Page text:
In the 1970’s, university administrators became increasingly concerned by the marginalization of certain minority groups on their campuses. At a time when female and African-American intellectuals were beginning to demand that their voices be heard, they had no arena in which they could do so. In response to this situation, schools soon developed women’s studies and Africana studies departments. Universities across the country took affirmative action to ensure that every point of view had ample opportunity to be heard. In much the same way as in the 70’s, another ideological minority is being shut out today: conservatives. Perhaps it is now time for a different kind of affirmative action, the affirmation of the majority, which has become the minority on college campuses.
In order to avoid offending any one minority group, the majority is often censored. It is not acceptable to proclaim that you disagree with same-sex marriage on moral grounds, since you may hurt the feelings of gay rights activists. It is not OK to state that God created the world, as outlined in Genesis, because then you might be stepping on the toes of the atheists. It is not all right to talk about Jesus being the Son of God, because then you are infringing on the rights of the Jewish community. It is not all right to support the Iraq war, because then you would most definitely be accosting the sacred liberalism that runs rampant on Cornell’s campus.
But what about my views? What about my rights? Why, because I hold a majority opinion, should my ideas be shot down as uneducated sheep-like behavior? Higher education, in order to protect those with minority opinions and views, has in essence marginalized the mainstream. What happened when the Class of 2006 graduated and found themselves out of the liberal Cornell bubble and in the very conservative United States of America? Without any exposure to conservative ideas for the last four years, were they able to assimilate successfully? Or did they maintain their ignorant superiority and try to convince Republican leaders that higher taxes really are the way to save the world?
Why is it forbidden then, to educate students from all walks of life in all walks of life? Why can’t a Muslim take a class on Christianity, and hear a real Christian explaining his or her faith? Why must religion classes at Cornell be taught by atheists and others who do not understand the fundamental principles of the religious community due to their lack of faith? Why don’t we switch the faculty of the nanotechnology department with that of the art department and see what happens. If that doesn’t make sense, then why is it not a problem for your biology professor to start enumerating the many faults of President Bush in the middle of a discussion on mollusks?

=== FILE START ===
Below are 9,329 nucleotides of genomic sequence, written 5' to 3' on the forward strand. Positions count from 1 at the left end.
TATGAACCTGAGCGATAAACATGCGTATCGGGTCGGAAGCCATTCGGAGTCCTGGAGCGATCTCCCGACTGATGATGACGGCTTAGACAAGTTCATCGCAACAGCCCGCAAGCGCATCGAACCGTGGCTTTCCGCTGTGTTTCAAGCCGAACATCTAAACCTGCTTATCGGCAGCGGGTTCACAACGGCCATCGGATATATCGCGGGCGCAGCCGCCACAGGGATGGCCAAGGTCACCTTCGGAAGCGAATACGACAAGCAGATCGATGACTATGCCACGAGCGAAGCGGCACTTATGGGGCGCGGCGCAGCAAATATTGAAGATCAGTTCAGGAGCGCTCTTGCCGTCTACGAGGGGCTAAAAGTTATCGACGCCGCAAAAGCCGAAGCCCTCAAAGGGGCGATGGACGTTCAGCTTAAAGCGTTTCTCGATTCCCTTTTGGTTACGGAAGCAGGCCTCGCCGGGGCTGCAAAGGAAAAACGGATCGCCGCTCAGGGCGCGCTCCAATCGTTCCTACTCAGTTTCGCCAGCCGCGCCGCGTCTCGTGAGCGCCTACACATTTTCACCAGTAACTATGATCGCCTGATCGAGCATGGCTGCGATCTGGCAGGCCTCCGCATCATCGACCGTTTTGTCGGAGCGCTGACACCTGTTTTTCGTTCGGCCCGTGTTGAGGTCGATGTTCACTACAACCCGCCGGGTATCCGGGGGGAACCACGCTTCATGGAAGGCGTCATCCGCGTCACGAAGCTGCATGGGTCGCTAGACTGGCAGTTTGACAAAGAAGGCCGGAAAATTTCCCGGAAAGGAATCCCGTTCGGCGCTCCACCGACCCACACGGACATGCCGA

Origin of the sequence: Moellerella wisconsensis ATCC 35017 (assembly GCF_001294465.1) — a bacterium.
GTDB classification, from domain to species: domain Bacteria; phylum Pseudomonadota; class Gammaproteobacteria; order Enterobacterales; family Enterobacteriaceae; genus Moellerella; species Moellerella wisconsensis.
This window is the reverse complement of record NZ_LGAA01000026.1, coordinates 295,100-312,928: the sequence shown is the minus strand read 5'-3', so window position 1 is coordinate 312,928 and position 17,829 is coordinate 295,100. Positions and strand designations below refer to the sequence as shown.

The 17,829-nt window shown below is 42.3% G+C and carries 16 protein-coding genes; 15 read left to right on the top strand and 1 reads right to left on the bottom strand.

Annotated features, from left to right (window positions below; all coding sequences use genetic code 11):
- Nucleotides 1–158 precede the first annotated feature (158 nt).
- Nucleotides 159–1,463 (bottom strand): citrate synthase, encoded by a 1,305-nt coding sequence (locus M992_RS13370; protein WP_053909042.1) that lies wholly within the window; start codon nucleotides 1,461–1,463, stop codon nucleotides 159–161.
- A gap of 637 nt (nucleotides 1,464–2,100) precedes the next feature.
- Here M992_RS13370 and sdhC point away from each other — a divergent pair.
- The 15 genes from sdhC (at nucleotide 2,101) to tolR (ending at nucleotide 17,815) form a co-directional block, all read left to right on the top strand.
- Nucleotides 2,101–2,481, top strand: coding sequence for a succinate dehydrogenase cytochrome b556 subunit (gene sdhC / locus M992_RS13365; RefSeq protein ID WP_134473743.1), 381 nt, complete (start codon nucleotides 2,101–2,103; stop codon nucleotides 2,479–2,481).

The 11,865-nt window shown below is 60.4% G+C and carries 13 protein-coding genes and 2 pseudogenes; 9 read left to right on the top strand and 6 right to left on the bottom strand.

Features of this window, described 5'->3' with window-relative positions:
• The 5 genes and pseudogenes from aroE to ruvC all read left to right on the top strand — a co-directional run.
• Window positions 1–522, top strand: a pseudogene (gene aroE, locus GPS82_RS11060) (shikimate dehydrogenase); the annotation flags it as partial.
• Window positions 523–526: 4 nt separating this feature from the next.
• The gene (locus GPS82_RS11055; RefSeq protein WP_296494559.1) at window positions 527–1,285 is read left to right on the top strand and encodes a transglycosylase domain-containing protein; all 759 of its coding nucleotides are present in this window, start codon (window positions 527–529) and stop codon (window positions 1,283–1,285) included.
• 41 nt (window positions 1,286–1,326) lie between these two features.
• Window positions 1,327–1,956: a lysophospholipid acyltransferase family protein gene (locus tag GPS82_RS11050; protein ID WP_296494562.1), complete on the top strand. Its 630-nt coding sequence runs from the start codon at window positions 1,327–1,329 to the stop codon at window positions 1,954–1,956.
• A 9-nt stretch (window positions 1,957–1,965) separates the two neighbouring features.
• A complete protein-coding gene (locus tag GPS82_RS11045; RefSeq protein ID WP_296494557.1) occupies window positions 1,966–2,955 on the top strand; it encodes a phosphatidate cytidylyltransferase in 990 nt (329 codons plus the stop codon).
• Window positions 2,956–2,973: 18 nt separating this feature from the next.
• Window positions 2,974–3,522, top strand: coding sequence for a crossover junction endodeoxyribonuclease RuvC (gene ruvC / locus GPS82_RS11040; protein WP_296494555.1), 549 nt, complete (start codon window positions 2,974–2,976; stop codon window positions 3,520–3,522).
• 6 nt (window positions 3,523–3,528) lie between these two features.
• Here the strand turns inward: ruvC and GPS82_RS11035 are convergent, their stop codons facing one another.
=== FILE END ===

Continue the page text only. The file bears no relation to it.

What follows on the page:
At a school like Cornell, where diversity holds such a sacred place in our community, where special housing is offered for life style groups such as the Ecology House and JAM, where red arches have dotted campus, proclaiming diversity, where specific training is given to OLs and RAs so that they can sensitively discuss different ideas on our campus, how can such a large group of students, with such strong convictions, be so marginalized? Why is it that conservatives have been forced to wear the scarlet letter? Ezra Cornell once famously said, “I would found an institution where any person can find instruction in any study.” How has it become that “any person” does not include conservatives? And how has it become that “any study” does not encompass the ideas and ideologies of the majority?
Are administrators afraid of ideas that are different than theirs? Are they trying to avoid lawsuits from rich liberal alumni? Is it due to the lack of presence of conservative faculty? Or does the higher echelon of campus administrators really just want to make life difficult for those who think for themselves? As Oliver Wendell Holmes once said, “If there is any principle of the Constitution that more imperatively calls for attachment than any other, it is the principle of free thought — not free thought for those who agree with us, but freedom for the thought that we hate.”
Wednesday, August 30, 2006
From the Cornell Daily Sun: